Two former employees of the shuttered Westlake Hospital, 1225 Lake St. in Melrose Park, have filed a lawsuit against the hospital’s owner.
The lawsuit, filed in the Circuit Court of Cook County on March 24, claims that the company fired Marianna Woosley and Phyllis Morris — Westlake employees for 28 and 26 years, respectively — in retaliation last year after the plaintiffs provided information and evidence demonstrating that Pipeline was attempting close down the hospital in violation of a temporary restraining order filed against it by the village of Melrose Park.
Melrose Park sued Pipeline Health and what the lawsuit claims were two shell companies — Pipeline-Westlake Hospital LLC and SRC Hospital Investments II LLC — which the California-based company allegedly “would use to purchase and quickly close” Westlake despite telling state regulators that it would continuing operating Westlake and providing charity care, or free or reduced health care for low-income patients, for at least two years following the change of ownership transaction.
The mandatory requirement to continue providing charity care put Pipeline Health “in a difficult position,” the lawsuit states.
“On the one hand, Pipeline Health knew that it would not follow through on any sworn promises to provide charity care because it planned to permanently close the hospital immediately upon purchase,” the lawsuit states.
“On the other, Pipeline Health knew that without making the sworn charity care promises, the [Illinois Health Facilities and Services Review Board, which regulates hospital acquisitions] would deny its application and Pipeline Health would lose out on the opportunity to purchase” West Suburban Medical Center, 3 Erie St. in Oak Park, and Weiss Memorial Hospital in Chicago. The latter two hospitals were the only “profit-generating hospitals that [Pipeline’s] investors were determined to acquire.”
Once Pipeline secured regulatory approval, it finalized the purchase of Westlake on Jan. 31, 2019 before announcing three weeks later on Feb. 16, 2019 that it would soon file an application to close the hospital.
The lawsuit states that Woosley and Morris learned of Pipeline’s plans to close Westlake “on or around Feb. 16, 2019,” when it filed an application with the state’s Review Board, requesting permission to discontinue all services. Melrose Park sued Pipeline for fraud and violations of the village’s municipal code on March 7, 2019, the lawsuit explains.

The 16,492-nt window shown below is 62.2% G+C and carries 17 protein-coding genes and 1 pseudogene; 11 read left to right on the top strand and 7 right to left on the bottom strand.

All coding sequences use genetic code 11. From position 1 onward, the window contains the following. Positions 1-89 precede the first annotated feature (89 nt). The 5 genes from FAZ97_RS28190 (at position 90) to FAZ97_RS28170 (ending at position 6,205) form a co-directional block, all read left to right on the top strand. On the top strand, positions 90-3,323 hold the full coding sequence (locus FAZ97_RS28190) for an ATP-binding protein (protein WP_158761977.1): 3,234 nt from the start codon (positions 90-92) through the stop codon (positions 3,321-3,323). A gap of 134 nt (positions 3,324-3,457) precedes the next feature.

Even though Pipeline’s application was scheduled for review by state regulators during a meeting on April 30, the company tried closing the hospital before the meeting, prompting Melrose Park on April 9 to file a temporary restraining order in the Circuit Court of Cook County prohibiting Pipeline “and its affiliates from closing Westlake Hospital before its application was approved by the Review Board,” the lawsuit states.
On the same day, Pipeline Health CEO Jim Edwards instructed senior officials within Pipeline and Westlake to start “shutting down all operations” at Westlake and “vacating the facility.”
After learning of the village’s temporary restraining order, Woosley and Morris began providing the village with evidence that Pipeline was violating the order and state law by attempting to close a hospital before the state granted permission.
On May 2, Pipeline — “furious with both Plaintiffs for reporting its violations” — fired Woosley and Morris. No other employees were fired, the lawsuit states.
Pipeline directed Westlake to file for Chapter 7 bankruptcy in August 2019 in federal bankruptcy court in Delaware. Westlake closed in the same month.
The lawsuit was filed by attorney Ari J. Scharg, of Edelson PC, the same law firm that filed the lawsuit against Pipeline on behalf of Melrose Park. Woosley and Morris are both seeking back pay, with interest, damages for their emotional distress, punitive damages, all litigation costs, reasonable attorneys’ fees, and all other relief available at law.” The lawsuit did not specify a dollar amount.
Westlake’s emergency department has since been temporarily reopened by the state as an alternate care facility designed to take in COVID-19 patients, in case existing hospitals in the area become overwhelmed.
Attempts to contact representatives with Pipeline Health on Monday were unsuccessful.